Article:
When an accident occurs at a work site such as a construction zone, there are likely some unique factors that determine who can and cannot be named in a liability suit. Depending on who owns the property, who manages the workforce, and who committed negligent acts, the person who will be the name defendant in the case might not be immediately obvious. It would be wise to contact a knowledgeable construction site accident attorney to help you understand the role of third parties in Alpharetta construction claims.
What Role Does the Property Owner Play in a Construction Accident Case?
If a property owner is out of possession and not in control of a property under construction, they are rarely found to be liable for the accident occurring on the property. However, if a property owner also serves in the role of a general contractor in control of a construction site, that means they have a duty to ensure the safety of workers, including any subcontractors that they have hired
The liability depends on whether or not the property owner is doing general contracting work on the property for the benefit of a third party. For example, if an owner or developer is serving as the general contractor of the house, but the house was pre-sold to a third party, then the general contractor/owner cannot be held liable for injuries to their subcontractors in most instances.
Third-Party Liability is Rare
Third-party liability is more likely to be found in negligent security claims. For construction site accidents, third parties are usually somebody who cannot be sued, but it is not typically a bad thing for a case. In construction site litigation, when there is a third party who contributed to an injury whom the plaintiff did not sue, it is only because of workers’ compensation immunity or the workers’ compensation bar. The defendant typically uses third parties as a way to reduce their fault.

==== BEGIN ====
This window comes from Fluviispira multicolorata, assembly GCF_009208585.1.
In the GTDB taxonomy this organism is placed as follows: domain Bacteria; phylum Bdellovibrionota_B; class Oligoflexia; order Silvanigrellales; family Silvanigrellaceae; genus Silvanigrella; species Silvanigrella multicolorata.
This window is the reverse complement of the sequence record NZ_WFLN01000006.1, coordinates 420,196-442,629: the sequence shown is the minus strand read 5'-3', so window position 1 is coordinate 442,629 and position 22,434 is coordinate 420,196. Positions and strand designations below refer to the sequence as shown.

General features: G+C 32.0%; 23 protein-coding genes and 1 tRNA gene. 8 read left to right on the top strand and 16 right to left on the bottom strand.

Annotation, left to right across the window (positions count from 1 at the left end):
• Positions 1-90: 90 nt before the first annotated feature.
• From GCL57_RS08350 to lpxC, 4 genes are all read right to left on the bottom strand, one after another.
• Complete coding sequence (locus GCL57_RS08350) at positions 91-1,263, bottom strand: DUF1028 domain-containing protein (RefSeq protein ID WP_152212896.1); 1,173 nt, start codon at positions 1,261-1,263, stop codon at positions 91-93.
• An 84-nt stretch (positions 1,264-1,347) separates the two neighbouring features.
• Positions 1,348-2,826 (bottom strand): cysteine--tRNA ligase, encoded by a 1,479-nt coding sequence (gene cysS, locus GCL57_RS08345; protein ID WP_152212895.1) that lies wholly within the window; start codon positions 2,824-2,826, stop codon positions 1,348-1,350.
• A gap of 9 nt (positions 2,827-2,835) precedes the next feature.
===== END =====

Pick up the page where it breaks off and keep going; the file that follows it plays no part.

The Influence of Third-Party Liability
A statute in Georgia allows a defendant to file a notice of non-party fault in a case. That notice can name third-party actors that have not been sued by the plaintiff and that the defendant believes are at fault for the injury in some way. Parties that cannot be sued by the plaintiff due to the workers’ compensation bar can still be named as non-parties by a defendant in a premises liability case.
Ultimately, the defendant has the responsibility to establish the fault of the third party or the non-party they named at trial. If they do so, the jury is permitted to apportion fault to the defendant and the non-parties that are included on the verdict form. After a verdict is reached, the judge assigns fault according to the jury’s instructions, and the plaintiff’s recovery is reduced by the percentage of fault allocated to non-parties. In this way, third parties can play a major role in Alpharetta construction accident claims despite not being named by the plaintiff.
What is an Example of Third-Party Liability Occurring at a Construction Site?
When a general contractor’s employee engages in an action that injures a subcontractor, that employee (a third party) cannot be sued under state law. It is not generally relevant to the construction world because sometimes third-party actors are at fault. However, the problem is that a plaintiff cannot go after them, and that decreases their ability to recover damages.
Confer with an Attorney About Third Parties in Alpharetta Construction Accident Claims
Any personal injury claim can be confusing to navigate, especially if you are trying to recover from severe injuries. The added complexity of liability in construction sites, as well as the workers’ compensation immunity, means that it can be almost impossible to manage a lawsuit of that type. Work with one of our lawyers to identify possible third parties in Alpharetta construction accident claims. Call now for a free consultation.